Augeo Registered User
#961

Mmmmmm I'll spell it out for you......

December 2011 - 98.9 (2011 average = 99.3)
December 2012 - 100.9, (2012 average = 100)

that's not an 8.2% rise

And the graph I showed (nationwide) showed clearly falling rents across the nation in 2012, Dublin rises in 2012 negated these on the overall figures)

One has to look beyond the headlines when talking about specifics

The 2012 average of 100 seems the be the starting point ......... that does indeed indicate that the 8.2% rise wasn't seen in 2012, if it was then they'd have taken 2011 as the starting point, but it wasn't so they couldn't. HTH.

2009 to 2012 (inclusive) was the bottom of the rental market. As per your screenshot. You won't find a 2012 report bleating on about rising rents, nationwide.

1 person has thanked this post
Sleeper12 Registered User
#962

Augeo said:
Mmmmmm I'll spell it out for you......

December 2011 - 98.9
December 2012 - 100.9

that's not an 8.2% rise

And the graph I showed (nationwide) showed clearly falling rents across the nation in 2012)

One has to look beyond the headlines when talking about specifics

The 2012 average of 100 seems the be the starting point ......... that does indeed indicate that the 8.2% rise wasn't seen in 2012, if it was then they'd have taken 2011 as the starting point, but it wasn't so they couldn't. HTH.

2009 to 2012 (inclusive) was the bottom of the rental market. As per your screenshot.



It clearly states 8.2 percent year on year on average. These figures haven't been disputed since publication almost 6 years ago. Now a poster on boards disputes industry wide accepted figures, 6 years after the fact because it doesn't suit his argument.

Augeo Registered User
#963

Nowhere does it claim an 8.2% rent rise in 2012.
Where do you see an 8.2% rent rise in 2012 considering the reports implicitly details (you can work this out yourself by adding 12 numbers and dividing the total by 12)

2011 average = 99.3
2012 average = 100

Year on year, 2012, 8% rise not observed compared to 2011. Do you not understand what year on year means?

Rents went up by 8% in 2013, so the year on year rise from 2012 to 2013 is 8%. the rise didn't occur in 2012, your interpretation of the report is incorrect.

Look at the graph I screenshotted, it shows the situation clearly You can see falling rents in all but Dublin.

Augeo said:
Not according to the report ...........




Sleeper12 said:
It clearly states 8.2 percent year on year on average. These figures haven't been disputed since publication almost 6 years ago. Now a poster on boards disputes industry wide accepted figures, 6 years after the fact because it doesn't suit his argument.


The report is from 2015?

Sleeper12 Registered User
#964

Augeo said:
In 2012? Rents were falling back then, not rising.



No they wern't. Rents increased in 2012 as I said. How do I know that?

Augeo said:
Mmmmmm I'll spell it out for you......

December 2011 - 98.9 (2011 average = 99.3)
December 2012 - 100.9, (2012 average = 100)





Yes, yes using your own figures rents did actually increase in 2012 year on year.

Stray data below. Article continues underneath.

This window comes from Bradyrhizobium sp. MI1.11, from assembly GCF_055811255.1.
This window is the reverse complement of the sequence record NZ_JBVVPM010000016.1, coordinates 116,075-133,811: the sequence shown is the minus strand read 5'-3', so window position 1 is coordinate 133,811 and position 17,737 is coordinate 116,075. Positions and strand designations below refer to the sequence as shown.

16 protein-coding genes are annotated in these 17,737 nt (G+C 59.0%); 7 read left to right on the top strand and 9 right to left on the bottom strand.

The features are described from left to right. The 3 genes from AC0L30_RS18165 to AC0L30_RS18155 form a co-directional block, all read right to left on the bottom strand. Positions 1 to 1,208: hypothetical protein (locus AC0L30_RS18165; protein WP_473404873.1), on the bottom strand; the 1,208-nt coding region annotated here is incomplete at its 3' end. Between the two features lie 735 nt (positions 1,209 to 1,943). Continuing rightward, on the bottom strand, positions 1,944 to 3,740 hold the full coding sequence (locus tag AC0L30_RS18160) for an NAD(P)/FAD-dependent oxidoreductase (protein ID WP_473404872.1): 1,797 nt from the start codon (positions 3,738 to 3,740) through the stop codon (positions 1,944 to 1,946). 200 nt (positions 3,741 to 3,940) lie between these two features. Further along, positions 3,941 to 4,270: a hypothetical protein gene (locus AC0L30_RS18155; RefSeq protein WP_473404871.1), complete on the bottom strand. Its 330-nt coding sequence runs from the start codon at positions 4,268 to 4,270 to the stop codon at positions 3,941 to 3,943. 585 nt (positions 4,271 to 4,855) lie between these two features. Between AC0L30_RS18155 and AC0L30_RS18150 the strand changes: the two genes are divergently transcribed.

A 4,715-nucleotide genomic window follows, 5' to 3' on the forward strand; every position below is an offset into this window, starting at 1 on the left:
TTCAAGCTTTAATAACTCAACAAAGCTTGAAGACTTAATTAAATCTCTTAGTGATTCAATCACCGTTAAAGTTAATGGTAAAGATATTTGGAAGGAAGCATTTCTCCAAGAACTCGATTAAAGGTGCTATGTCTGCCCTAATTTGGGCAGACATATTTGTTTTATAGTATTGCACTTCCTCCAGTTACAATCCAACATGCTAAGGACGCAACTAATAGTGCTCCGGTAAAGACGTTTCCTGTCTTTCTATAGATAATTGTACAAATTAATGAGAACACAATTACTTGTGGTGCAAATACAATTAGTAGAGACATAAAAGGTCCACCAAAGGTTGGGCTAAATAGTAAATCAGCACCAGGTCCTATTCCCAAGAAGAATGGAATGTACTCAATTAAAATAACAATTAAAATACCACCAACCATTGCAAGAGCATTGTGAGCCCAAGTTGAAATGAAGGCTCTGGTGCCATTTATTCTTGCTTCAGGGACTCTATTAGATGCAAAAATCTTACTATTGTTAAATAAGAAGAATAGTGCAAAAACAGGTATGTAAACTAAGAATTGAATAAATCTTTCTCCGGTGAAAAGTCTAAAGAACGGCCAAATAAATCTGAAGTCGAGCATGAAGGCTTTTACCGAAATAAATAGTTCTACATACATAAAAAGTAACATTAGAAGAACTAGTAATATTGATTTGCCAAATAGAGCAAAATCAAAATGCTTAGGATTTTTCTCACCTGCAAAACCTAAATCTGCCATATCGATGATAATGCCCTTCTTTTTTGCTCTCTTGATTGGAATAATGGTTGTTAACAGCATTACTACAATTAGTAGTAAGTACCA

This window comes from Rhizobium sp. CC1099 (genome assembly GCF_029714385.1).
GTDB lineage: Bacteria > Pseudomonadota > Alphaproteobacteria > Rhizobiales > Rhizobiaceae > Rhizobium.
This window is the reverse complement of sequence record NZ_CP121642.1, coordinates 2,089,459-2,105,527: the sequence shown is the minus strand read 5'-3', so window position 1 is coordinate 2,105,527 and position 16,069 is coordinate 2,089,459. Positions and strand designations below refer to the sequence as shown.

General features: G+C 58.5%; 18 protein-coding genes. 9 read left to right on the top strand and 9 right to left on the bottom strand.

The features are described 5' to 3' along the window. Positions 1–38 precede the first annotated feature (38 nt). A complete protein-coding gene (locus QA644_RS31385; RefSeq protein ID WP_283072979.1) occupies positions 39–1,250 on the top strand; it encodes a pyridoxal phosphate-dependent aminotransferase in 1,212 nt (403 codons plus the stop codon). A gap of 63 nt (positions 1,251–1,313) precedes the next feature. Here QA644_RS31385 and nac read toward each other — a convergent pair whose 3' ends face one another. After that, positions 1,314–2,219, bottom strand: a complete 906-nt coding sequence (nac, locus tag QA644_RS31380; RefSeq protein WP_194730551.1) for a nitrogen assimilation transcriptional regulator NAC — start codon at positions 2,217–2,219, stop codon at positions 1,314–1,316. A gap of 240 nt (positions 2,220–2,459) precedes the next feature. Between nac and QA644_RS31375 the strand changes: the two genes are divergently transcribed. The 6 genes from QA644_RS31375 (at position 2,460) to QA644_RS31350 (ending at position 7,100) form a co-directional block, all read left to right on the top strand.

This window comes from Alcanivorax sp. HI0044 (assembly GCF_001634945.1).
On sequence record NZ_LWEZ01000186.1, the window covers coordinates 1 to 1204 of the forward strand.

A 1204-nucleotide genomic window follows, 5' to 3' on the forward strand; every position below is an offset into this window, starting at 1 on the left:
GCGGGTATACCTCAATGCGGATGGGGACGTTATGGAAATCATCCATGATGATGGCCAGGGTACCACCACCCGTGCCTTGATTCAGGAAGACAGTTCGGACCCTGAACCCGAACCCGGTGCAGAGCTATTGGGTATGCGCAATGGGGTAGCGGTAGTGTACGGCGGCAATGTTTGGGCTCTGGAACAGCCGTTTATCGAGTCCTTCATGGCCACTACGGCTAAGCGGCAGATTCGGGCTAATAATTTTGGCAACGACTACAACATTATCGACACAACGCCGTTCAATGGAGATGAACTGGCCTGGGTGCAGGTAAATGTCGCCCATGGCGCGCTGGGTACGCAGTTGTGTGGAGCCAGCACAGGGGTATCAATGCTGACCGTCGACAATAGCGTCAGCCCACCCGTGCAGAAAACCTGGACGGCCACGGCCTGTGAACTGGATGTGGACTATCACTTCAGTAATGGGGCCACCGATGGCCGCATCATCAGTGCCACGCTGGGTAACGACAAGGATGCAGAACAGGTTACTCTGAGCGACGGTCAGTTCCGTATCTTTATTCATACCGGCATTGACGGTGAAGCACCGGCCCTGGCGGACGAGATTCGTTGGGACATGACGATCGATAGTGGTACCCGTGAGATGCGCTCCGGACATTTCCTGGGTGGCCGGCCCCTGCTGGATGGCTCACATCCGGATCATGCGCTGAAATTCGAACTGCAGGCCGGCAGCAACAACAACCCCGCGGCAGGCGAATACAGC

Thank you very much

Augeo Registered User
#965

lol, you've dropped the 8% thing. Progress.
Next step you shall see the falling rents everywhere outside of Dublin

Sleeper12 said:
........ using your own figures .............


they're not my figures but seems as you like them you'll notice there was no 8% rise

2 people have thanked this post
Sleeper12 Registered User
#967

Augeo said:
lol, you've dropped the 8% thing. Progress.
Next step you shall see the falling rents everywhere outside of Dublin


they're not my figures but seems as you like them you'll notice there was no 8% rise



But increased in 2012 & not


In 2012? Rents were falling back then, not rising.



It's a good thread & it hasn't been derailed it two years So I'm happy to say we both didn't get either side quite right.

1 person has thanked this post
The_Conductor Moderator
#968

The other issue is the DAFT report- is the asking rates for new tenancies.

1. It is asking prices for *new* tenancies
2. Its not guaranteed that those asking prices were achieved
3. The same report (collaborated by the RTB) shows the average tenancy lengthening to 34 months (a tad under 3 years)- which is a monumental change on even 3-4 years ago.

You can't say rents went up by 8.8% annually in 2017- you have to qualify that the asking price for new tenancies increased by 8.8% in 2017-- and that the average tenancy is now for almost 3 years- so while technically its accurate- its also hiding a multitude of sins- and is extremely misleading- unless you qualify what you are claiming..........

Supplyside issues- need to further ease- and drastically. Dublin is only moderating- because wages have not had a snowballs chance in hell of supporting the continued increases in rates for new tenancies- however given that most sectors don't pay a Dublin premium- its inevitable that the result is general misery for the workforce- who are now on average travelling for 42 minutes longer a day- than they were in 2013 (according to the Dublin Chamber of Commerce).

We critically need a massive rampup in affordable housing in the greater Dublin area- current policies- including those addressing the homeless issue- are myopic and are ignoring the elephant in the corner- which is the increasing misery being experienced by our workforce.

3 people have thanked this post
Jamsiek Registered User
#969

nox001 said:
Why should an owner be forced to rent long term.